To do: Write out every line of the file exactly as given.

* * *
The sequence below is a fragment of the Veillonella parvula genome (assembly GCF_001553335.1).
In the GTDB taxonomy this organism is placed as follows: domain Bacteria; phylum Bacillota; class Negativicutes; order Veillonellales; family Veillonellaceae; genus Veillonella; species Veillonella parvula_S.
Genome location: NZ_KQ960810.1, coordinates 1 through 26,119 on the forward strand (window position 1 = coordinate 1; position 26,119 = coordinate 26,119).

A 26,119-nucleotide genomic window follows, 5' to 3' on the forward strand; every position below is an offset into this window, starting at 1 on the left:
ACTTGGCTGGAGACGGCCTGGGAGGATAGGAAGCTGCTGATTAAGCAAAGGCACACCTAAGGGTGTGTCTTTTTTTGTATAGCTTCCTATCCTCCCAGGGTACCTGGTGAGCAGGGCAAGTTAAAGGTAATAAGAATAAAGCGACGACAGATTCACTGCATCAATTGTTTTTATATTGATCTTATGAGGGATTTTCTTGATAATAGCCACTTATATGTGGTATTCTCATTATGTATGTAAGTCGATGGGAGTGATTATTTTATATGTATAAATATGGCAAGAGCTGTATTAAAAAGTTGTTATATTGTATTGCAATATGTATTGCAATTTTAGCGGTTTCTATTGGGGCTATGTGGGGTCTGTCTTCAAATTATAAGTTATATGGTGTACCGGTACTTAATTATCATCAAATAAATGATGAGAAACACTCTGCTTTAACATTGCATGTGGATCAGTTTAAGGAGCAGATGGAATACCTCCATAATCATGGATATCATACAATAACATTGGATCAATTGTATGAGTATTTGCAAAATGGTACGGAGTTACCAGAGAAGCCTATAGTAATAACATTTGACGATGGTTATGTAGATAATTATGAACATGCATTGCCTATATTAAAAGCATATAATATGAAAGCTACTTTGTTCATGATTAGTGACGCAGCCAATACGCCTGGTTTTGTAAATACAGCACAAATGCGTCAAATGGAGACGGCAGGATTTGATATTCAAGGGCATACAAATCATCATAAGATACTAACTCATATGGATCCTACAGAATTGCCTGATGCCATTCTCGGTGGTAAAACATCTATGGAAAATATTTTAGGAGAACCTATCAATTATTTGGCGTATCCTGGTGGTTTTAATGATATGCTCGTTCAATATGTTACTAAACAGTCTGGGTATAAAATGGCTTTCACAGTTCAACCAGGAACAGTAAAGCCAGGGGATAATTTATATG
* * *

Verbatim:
The sequence below is a fragment of the Veillonella parvula genome (assembly GCF_001553335.1).
In the GTDB taxonomy this organism is placed as follows: domain Bacteria; phylum Bacillota; class Negativicutes; order Veillonellales; family Veillonellaceae; genus Veillonella; species Veillonella parvula_S.
Genome location: NZ_KQ960810.1, coordinates 1 through 26,119 on the forward strand (window position 1 = coordinate 1; position 26,119 = coordinate 26,119).

A 26,119-nucleotide genomic window follows, 5' to 3' on the forward strand; every position below is an offset into this window, starting at 1 on the left:
ACTTGGCTGGAGACGGCCTGGGAGGATAGGAAGCTGCTGATTAAGCAAAGGCACACCTAAGGGTGTGTCTTTTTTTGTATAGCTTCCTATCCTCCCAGGGTACCTGGTGAGCAGGGCAAGTTAAAGGTAATAAGAATAAAGCGACGACAGATTCACTGCATCAATTGTTTTTATATTGATCTTATGAGGGATTTTCTTGATAATAGCCACTTATATGTGGTATTCTCATTATGTATGTAAGTCGATGGGAGTGATTATTTTATATGTATAAATATGGCAAGAGCTGTATTAAAAAGTTGTTATATTGTATTGCAATATGTATTGCAATTTTAGCGGTTTCTATTGGGGCTATGTGGGGTCTGTCTTCAAATTATAAGTTATATGGTGTACCGGTACTTAATTATCATCAAATAAATGATGAGAAACACTCTGCTTTAACATTGCATGTGGATCAGTTTAAGGAGCAGATGGAATACCTCCATAATCATGGATATCATACAATAACATTGGATCAATTGTATGAGTATTTGCAAAATGGTACGGAGTTACCAGAGAAGCCTATAGTAATAACATTTGACGATGGTTATGTAGATAATTATGAACATGCATTGCCTATATTAAAAGCATATAATATGAAAGCTACTTTGTTCATGATTAGTGACGCAGCCAATACGCCTGGTTTTGTAAATACAGCACAAATGCGTCAAATGGAGACGGCAGGATTTGATATTCAAGGGCATACAAATCATCATAAGATACTAACTCATATGGATCCTACAGAATTGCCTGATGCCATTCTCGGTGGTAAAACATCTATGGAAAATATTTTAGGAGAACCTATCAATTATTTGGCGTATCCTGGTGGTTTTAATGATATGCTCGTTCAATATGTTACTAAACAGTCTGGGTATAAAATGGCTTTCACAGTTCAACCAGGAACAGTAAAGCCAGGGGATAATTTATATG